The humanitarian impact of the Beirut explosion
Following the Beirut explosion and Lebanon’s COVID outbreak, Concern works to avoid a humanitarian crisis by providing clean water and shelter to the most vulnerable
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A young woman who fled war-torn Syria says her life has never been worse.
Syrian refugee Fatima and her ill mother fled for their lives to Lebanon, but are now struggling to survive.
Both mother and daughter are living in tents in an Informal Tented Settlement (ITS) in Lebanon’s Akkar district, which lies around 90 minutes’ drive from the heavily-bombed Syrian city of Homs.
Both had hoped that their escape would lead to a better life, but things have only gotten worse.
“I was living in heaven before and now it feels like I am in hell,” Fatima (31) said.
“The hardest thing about my life is getting the money to buy bread and medication for my mother, not to mention the rent for the tent. I work five days a week in agriculture and barely make enough.
“There is nothing harder than this life.”
When Concern Worldwide visited the settlement, the welfare of the inhabitants was severely impacted by the low-grade paths and roads.
The whole settlement was left isolated from vital relief services due to the paths. Desludging, water and mobile clinic vehicles were having trouble accessing the site.
Young children were socially-ostracised for going to school with muddy feet and were forced to wear plastic bags around their shoes so they could make it to the school bus on the main road in time.
“It felt like we were isolated from the world,” Fatima said.
Concern provided the refugees support to gravel the paths, allowing life-changing services to access Fatima, her mother and their fellow refugees. This makes it a lot easier for Fatima’s mother to access the medical services she needs.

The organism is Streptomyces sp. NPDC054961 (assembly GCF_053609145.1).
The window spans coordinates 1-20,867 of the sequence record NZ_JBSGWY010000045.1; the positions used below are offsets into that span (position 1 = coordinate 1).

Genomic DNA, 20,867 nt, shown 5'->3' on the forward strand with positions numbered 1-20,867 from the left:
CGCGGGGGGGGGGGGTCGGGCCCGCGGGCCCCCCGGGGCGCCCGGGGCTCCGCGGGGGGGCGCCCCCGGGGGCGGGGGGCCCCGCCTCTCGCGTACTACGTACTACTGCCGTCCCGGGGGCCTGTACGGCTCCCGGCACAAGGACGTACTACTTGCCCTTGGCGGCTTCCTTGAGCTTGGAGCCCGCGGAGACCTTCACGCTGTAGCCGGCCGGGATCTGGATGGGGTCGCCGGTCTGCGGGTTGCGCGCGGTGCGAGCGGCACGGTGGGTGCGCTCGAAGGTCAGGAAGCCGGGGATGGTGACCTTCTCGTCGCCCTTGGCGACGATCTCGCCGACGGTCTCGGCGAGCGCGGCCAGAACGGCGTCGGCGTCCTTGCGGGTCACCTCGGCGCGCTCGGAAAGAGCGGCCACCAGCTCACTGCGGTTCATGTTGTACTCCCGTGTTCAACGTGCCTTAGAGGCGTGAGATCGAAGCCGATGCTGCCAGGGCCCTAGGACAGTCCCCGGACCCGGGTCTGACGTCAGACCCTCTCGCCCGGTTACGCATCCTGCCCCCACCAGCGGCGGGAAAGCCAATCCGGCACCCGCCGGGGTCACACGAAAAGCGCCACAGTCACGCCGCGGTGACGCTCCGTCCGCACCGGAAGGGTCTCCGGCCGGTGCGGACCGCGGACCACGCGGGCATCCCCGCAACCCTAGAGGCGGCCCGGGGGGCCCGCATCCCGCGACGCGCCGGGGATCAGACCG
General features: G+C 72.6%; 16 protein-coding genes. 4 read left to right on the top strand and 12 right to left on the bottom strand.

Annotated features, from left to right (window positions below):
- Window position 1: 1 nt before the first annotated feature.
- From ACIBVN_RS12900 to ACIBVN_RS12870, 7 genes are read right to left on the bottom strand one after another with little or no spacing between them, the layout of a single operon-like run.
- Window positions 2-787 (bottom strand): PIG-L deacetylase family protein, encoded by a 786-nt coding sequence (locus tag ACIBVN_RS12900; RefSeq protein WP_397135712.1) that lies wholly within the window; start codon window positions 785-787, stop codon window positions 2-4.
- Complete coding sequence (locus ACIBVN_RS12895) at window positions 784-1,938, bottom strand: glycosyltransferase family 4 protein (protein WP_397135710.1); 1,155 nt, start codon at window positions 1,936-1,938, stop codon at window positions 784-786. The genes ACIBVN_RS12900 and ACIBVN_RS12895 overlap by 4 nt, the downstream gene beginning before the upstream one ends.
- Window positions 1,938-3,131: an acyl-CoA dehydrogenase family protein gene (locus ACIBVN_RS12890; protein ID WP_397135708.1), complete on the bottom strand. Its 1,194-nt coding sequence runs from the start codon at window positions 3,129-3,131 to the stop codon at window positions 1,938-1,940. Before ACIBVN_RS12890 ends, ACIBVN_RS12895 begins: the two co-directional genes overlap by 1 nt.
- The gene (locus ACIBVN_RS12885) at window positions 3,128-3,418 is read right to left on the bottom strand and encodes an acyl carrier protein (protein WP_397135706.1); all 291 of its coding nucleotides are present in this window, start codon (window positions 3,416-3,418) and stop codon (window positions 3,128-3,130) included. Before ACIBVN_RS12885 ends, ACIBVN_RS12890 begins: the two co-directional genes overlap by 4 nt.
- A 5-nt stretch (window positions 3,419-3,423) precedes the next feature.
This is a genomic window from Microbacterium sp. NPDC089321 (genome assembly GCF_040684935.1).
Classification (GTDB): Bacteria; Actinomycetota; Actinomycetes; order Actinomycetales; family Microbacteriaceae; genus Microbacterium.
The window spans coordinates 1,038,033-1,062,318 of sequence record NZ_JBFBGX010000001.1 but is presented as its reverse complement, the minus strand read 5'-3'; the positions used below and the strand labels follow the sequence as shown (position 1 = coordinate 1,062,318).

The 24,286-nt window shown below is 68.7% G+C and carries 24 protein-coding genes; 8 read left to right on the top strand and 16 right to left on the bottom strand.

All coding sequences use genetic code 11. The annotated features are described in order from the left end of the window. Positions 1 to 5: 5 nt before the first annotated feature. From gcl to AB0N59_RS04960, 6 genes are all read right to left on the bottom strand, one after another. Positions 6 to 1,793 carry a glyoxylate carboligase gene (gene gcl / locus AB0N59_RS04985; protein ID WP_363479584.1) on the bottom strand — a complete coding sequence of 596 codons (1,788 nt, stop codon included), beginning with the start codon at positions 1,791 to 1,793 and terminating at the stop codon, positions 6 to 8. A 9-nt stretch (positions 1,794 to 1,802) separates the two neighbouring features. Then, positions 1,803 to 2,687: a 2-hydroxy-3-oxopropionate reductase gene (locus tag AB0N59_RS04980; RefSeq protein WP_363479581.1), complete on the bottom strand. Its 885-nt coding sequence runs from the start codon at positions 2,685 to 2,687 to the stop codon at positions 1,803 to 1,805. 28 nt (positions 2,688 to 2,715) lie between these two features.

Providing an informal tented settlement with gravel might seem like a simple thing to do, but Fatima explained to Concern staff that these pathways have changed their lives.
“Concern brought us gravel to make pathways and it has made our lives much easier,” she said.
Lebanon currently has the biggest number of refugees per head of population.
Despite only being roughly the size of Munster, the country currently hosts nearly 1.5 million Syrians, 76% of whom are living below the poverty line - on less than €3.13 per day.
By the end of 2017, 36% of refugee households reported having no member of their family in employment and having negative coping strategies, such as living on credit and borrowing which was cited as the primary source of income for many families. This is contributing to rising vulnerability among refugee households, with 91% of Syrian households living in Lebanon being food insecure.
Despite conditions improving in her settlement, Fatima is still desperate to return to her homeland once the violence has ended.
Last month marked seven years of war in Syria. Before the conflict began, there were approximately 23 million people living in Syria. Now, over 5 million of those people are refugees and a further 6.5 million have been displaced inside the country, some many times over.
Life for people still living in war-torn areas of Syria has been described as “hell on earth” by Concern’s Middle Eastern Director Brid Kennedy.
“They are surviving by what they perceive to be strong buildings that might withstand aerial bombardments and they are just living in enormous fear,” Ms Kennedy said.
“Their life is just one of fear and dream and struggle for survival.”